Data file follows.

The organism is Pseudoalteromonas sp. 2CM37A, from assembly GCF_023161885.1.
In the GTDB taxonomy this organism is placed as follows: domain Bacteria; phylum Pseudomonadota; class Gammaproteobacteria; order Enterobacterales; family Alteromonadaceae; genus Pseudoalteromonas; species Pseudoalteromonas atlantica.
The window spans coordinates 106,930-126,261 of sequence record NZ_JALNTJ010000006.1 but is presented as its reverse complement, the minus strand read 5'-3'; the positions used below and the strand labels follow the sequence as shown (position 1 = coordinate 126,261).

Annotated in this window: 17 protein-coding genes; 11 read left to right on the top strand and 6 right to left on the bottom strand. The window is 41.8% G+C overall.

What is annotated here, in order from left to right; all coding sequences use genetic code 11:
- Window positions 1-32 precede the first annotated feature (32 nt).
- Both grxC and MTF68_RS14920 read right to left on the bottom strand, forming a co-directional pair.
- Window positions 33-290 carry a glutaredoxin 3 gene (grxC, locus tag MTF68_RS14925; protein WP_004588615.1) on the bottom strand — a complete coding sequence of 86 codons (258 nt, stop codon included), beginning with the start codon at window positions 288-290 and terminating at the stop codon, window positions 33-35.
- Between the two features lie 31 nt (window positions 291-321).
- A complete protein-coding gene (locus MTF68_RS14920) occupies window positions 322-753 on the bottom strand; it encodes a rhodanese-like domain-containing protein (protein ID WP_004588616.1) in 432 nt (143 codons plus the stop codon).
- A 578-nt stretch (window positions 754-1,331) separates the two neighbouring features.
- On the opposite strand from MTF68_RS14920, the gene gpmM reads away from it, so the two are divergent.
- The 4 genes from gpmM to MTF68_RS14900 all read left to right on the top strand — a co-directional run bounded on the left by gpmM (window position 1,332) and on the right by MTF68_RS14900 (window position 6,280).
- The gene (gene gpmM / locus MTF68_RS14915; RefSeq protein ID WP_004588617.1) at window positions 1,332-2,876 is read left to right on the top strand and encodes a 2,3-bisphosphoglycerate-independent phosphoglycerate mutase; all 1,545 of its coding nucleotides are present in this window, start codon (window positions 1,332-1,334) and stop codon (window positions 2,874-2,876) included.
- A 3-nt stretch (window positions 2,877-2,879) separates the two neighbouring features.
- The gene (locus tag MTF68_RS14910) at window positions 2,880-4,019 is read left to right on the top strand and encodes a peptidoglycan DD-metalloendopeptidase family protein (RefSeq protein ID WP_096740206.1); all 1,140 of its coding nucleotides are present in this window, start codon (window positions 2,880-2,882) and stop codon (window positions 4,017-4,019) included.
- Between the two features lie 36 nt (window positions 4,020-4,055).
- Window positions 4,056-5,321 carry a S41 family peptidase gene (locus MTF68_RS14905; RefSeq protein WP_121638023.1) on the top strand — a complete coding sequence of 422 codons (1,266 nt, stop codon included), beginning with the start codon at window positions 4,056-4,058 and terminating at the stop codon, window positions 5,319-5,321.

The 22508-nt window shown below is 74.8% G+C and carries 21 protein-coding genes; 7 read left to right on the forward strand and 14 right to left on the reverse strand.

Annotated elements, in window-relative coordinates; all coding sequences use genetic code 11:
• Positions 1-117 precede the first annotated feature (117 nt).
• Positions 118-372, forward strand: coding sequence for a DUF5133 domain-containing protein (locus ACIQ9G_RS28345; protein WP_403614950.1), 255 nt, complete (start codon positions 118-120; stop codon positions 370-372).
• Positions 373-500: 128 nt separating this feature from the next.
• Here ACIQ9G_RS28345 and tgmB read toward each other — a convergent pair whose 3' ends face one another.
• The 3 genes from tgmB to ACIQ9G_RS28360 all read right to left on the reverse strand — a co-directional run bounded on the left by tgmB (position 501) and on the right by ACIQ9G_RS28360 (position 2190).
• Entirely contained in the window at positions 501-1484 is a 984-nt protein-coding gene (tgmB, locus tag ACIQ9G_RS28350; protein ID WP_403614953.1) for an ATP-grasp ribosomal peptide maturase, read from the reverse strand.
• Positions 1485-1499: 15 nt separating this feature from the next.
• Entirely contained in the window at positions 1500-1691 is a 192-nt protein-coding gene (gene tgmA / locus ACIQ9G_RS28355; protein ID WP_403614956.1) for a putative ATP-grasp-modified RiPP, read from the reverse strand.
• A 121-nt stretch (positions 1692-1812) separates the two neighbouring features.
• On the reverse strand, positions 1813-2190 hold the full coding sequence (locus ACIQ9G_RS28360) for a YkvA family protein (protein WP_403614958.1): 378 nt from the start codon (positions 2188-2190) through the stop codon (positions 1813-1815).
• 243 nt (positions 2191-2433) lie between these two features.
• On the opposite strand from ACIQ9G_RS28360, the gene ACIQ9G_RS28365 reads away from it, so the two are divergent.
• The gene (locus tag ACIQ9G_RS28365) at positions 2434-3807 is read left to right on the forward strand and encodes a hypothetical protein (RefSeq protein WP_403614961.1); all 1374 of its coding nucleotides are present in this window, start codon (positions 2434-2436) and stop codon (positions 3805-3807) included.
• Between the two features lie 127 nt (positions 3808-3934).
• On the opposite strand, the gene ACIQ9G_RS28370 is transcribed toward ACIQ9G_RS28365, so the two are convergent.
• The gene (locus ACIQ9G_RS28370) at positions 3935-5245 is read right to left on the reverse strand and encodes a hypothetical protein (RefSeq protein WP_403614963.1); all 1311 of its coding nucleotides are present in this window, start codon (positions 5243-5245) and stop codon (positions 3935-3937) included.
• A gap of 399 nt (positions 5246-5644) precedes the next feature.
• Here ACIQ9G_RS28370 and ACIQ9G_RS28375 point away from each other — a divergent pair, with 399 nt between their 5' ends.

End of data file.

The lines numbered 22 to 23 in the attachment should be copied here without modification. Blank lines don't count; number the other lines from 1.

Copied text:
• Positions 118-372, forward strand: coding sequence for a DUF5133 domain-containing protein (locus ACIQ9G_RS28345; protein WP_403614950.1), 255 nt, complete (start codon positions 118-120; stop codon positions 370-372).
• Positions 373-500: 128 nt separating this feature from the next.